What's the difference between Employment and Self Employment?
Last updated 14 April 2020
There are two ways that you can be paid for your time.
One is by being Employed, and the other is being Self Employed.
In both cases you can earn money called a "personal allowance" which is not taxed.
If you are Employed, this means your employer takes off taxes before they pay you. They will have some responsibilities to you, for instance if you are sick or to get time off as a parent when you have a new baby. You will have a contract which says what hours you work (though this can still be flexible). Your employer will deduct two sorts of tax - PAYE (which is a tax on what you earn - it stands for "pay as you earn") and NI (which is another tax called National Insurance - in practice they go to the same place). It means you will receive less than you have earned. They will also pay their own employer's National Insurance on employing you. If you are just employed and not a very high earner, then you don't need to do a tax return - it's all sorted by your employer. BUT if you are also self-employed you do need to tell the tax authority what you earned as an employee so they can take it into account. If you are Employed, you will get a pay slip that tells you what you've earned and the tax taken off. Each May you'll get a form called a P60 that tells you what you earned for the previous tax year. And if you leave a job you'll get a P45.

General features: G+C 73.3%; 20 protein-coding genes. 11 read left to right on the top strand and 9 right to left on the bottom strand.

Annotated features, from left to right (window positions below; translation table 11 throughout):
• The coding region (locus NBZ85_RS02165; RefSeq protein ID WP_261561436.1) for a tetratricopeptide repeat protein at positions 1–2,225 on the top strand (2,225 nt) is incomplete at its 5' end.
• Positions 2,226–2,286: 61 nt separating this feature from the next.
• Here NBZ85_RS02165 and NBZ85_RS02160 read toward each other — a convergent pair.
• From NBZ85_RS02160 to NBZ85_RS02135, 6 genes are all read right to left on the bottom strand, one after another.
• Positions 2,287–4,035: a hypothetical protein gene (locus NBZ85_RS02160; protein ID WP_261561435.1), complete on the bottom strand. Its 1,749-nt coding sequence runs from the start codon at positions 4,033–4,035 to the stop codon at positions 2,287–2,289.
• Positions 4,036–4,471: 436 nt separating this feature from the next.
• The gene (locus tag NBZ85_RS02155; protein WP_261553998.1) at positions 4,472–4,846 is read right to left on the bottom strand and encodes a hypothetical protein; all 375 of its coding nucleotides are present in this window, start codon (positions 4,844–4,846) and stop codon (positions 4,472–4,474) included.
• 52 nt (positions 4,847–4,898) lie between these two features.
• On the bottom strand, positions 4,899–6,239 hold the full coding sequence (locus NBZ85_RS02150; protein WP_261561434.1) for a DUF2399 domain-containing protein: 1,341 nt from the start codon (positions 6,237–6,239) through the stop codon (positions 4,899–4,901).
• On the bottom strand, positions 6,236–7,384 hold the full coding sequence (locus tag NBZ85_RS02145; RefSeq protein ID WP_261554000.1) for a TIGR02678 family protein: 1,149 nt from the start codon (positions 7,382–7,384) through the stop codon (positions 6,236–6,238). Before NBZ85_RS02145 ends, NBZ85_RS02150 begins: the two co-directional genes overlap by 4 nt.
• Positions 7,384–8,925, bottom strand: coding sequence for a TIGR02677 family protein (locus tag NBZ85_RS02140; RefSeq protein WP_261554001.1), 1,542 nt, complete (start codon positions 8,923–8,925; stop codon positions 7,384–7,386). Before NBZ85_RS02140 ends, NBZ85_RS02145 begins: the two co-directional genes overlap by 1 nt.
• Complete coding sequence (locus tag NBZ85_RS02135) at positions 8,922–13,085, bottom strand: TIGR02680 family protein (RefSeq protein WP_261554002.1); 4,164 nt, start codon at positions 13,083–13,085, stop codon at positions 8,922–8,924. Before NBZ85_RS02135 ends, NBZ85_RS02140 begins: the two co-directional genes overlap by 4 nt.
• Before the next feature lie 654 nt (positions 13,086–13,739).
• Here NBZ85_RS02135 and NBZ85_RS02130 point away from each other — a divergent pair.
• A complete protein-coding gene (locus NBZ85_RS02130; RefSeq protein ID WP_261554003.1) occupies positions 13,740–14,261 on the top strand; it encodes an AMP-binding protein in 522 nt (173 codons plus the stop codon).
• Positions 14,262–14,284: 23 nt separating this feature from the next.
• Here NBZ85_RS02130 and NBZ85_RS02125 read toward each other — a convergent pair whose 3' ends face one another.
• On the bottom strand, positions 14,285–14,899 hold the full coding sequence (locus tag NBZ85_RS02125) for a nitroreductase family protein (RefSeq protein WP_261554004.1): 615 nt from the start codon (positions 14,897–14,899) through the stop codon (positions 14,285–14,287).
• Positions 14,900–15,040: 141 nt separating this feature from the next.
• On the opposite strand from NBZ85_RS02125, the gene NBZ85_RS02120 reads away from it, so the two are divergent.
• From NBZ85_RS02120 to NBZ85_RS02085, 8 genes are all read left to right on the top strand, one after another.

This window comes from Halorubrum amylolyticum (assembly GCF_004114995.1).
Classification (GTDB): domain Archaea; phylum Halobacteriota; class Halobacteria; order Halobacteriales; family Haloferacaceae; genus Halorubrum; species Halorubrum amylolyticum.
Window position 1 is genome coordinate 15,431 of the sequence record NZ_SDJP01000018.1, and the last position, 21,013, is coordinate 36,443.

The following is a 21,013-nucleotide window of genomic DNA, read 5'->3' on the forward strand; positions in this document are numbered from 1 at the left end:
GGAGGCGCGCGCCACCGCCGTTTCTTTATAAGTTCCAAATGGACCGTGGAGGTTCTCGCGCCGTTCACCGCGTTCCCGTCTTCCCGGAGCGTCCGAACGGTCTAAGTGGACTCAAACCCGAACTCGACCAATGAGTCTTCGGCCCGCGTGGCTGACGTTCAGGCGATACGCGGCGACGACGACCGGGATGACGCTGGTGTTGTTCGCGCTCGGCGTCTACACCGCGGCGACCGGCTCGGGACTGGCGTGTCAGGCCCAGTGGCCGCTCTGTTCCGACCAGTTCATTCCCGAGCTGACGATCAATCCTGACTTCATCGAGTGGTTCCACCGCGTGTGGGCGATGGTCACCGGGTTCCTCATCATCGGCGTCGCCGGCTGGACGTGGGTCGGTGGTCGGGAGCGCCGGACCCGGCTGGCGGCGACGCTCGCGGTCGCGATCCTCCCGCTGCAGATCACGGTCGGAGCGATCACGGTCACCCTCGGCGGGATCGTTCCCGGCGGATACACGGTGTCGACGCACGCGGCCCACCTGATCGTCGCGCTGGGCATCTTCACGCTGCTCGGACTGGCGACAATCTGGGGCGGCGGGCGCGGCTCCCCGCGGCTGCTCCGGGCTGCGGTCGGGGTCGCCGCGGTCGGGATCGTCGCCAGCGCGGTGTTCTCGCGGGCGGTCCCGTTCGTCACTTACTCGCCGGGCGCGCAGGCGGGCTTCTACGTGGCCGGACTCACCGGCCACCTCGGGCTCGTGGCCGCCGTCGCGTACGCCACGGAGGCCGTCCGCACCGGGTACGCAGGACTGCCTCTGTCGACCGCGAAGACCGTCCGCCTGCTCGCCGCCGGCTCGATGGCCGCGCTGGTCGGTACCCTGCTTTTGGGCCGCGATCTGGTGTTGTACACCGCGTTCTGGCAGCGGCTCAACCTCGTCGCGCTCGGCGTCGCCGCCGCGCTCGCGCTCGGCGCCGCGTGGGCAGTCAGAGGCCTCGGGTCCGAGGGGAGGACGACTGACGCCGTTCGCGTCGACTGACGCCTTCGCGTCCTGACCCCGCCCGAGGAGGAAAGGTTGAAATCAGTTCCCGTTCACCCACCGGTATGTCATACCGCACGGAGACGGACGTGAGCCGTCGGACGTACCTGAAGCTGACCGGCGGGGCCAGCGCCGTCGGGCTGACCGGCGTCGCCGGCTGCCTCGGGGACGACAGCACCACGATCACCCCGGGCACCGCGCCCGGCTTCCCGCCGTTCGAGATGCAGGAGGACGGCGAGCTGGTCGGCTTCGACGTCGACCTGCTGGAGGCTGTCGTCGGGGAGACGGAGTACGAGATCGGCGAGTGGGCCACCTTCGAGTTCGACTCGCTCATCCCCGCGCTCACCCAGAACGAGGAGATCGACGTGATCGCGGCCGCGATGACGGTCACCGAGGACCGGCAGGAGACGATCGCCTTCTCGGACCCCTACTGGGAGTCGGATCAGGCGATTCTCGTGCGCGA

If you are Self Employed then you are an independent supplier. You can agree what hours and when you work, and in theory have more freedom. But you need to take more responsibility for instance if you get sick, and to make sure you're insured. You get paid what you earn, and are responsible for making sure the right amount goes to the tax authority. You need to report this on your tax return, and then pay tax to the authority. If you work for Deliveroo or Uber, or sell things online or as a freelancer, then you are self employed.
(Some people also choose to set up their own company to do these things and then employ themselves; that can get more complicated - we're just talking about people who work for themselves)